PR Experts Must Be Seen To Be Providing Solutions To Clients – Expert

Moses Opolot, an Accredited PR Practitioner and Tutor, Chartered Institute of Public Relations (CIPR) UK, who is also Chief Executive Officer, Close Touch Group, Uganda, has said that for PR practitioners to remain relevant, they must be seen to be adding value with their thought and ideas. He highlighted that PR experts must be also seen to be providing solution to the entities they work for, as opposed to simply drawing up activity budgets and spending time coordinating events and other activities.

Mr. Opolot said this during the African Public Relations Association (APRA) first Webinar Series for the year 2021, which had the theme, “Analysing the Role of Public Relations in Managing Regional Conflicts on the African Continent.

He argued that most regional conflicts are born out of divergent ideas, interests or persons with competitive or opposing views. He stated that the ability to identify and handle conflicts sensibly, fairly and efficiently is what a PR expert needs. “It’s not about the absent of conflicts but rather the ability to understand and restore them,” he said.

The PR expert cited one of the African Union’s most recent themes, “Silence the Guns By 2020” which was crafted around efforts to establish a peaceful Africa. Targeted key conflict hotspots on the continent include DR Congo where people were being killed and displaced in millions.

While expatiating more on the Role of PR in conflict management, he mentioned that PR is the eye and ear of entities. “Every PR practitioner must have the ability to identify a developing conflict. Seeking the early signs is fundamental in conflict management and PR experts should proactively attend to these early signs,” he advised.

“PR is most effective when the senior PR manager is a member of the dominant coalition where he or she is able to shape the organisation’s goals and help determine which external publics are most strategic,” Mr. Opolot noted.

“How many of us, PR custodians, carry out research both from emerging and even past issues? How many of us could walk up to our Chief Executives and say look, from my analysis we’ve in the past had issues X, Y, Z…, but this could easily have been avoided if we had done A, B, C… and so going forward, this is what I think we should be doing?” he queried.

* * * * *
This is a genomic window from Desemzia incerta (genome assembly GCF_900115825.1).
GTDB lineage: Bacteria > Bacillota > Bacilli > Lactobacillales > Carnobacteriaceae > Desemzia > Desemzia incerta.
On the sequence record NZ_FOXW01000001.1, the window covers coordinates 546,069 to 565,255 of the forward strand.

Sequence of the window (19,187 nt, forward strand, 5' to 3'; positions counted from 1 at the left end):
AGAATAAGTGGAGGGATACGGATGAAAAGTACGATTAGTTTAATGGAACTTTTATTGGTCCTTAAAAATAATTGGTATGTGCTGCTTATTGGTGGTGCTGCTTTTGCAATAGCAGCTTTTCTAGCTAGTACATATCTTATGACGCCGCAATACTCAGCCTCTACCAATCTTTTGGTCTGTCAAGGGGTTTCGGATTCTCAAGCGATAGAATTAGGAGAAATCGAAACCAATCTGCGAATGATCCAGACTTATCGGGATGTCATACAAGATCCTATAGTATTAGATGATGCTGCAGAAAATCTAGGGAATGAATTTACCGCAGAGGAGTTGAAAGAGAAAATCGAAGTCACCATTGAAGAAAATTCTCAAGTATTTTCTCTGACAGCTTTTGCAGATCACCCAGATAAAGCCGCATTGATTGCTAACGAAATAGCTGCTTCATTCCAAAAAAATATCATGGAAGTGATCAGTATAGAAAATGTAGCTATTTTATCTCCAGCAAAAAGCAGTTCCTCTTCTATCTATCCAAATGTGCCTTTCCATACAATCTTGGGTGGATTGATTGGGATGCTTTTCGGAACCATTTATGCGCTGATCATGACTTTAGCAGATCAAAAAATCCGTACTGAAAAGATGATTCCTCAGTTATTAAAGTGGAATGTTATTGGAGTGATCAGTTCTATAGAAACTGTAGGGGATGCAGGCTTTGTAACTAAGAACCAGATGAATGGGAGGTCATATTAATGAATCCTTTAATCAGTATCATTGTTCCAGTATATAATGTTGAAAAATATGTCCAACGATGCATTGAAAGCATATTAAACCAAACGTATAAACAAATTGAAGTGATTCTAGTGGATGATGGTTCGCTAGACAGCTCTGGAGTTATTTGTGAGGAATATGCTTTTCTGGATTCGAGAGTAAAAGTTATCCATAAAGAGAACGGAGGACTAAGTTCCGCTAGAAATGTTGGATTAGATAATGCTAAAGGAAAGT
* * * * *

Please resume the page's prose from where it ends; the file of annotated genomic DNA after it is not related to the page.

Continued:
He asserted that PR must assess the extent to which the public is aware and actually cares about an issue, suggesting that such move is useful in diffusing a possible issue by attending to it before it snowballs into an actual conflict situation. “PR ought to also identify key stakeholders and how to reach them. Communication of an entity’s policy to these stakeholders may also be helpful. This is beyond just government but also cuts across multinational entities with interests in exploiting a particular nation’s natural resources. The situational theory that routes for the monitoring of both issues and responses is a key driver of this approach.”

Mr. Opolot further argued that in a conflict situation, being rational, impartial and considerate is key for a PR person. “Sticking to face and staying neutral in conflict situations is also very helpful when managing conflict in addition to avoiding being offensive, disrespectful or sending undesirable body language signs. PR is best suited to ensure the delivery of all these parameters which underscores its importance in conflict management.

“Agenda setting and media framing involves routing for an identified issue to be accorded prominence and frequency in mass media. Social concerns raised facilitate policy design and public dialogue. This is major because public attention is highly influenced by media,” he submitted.

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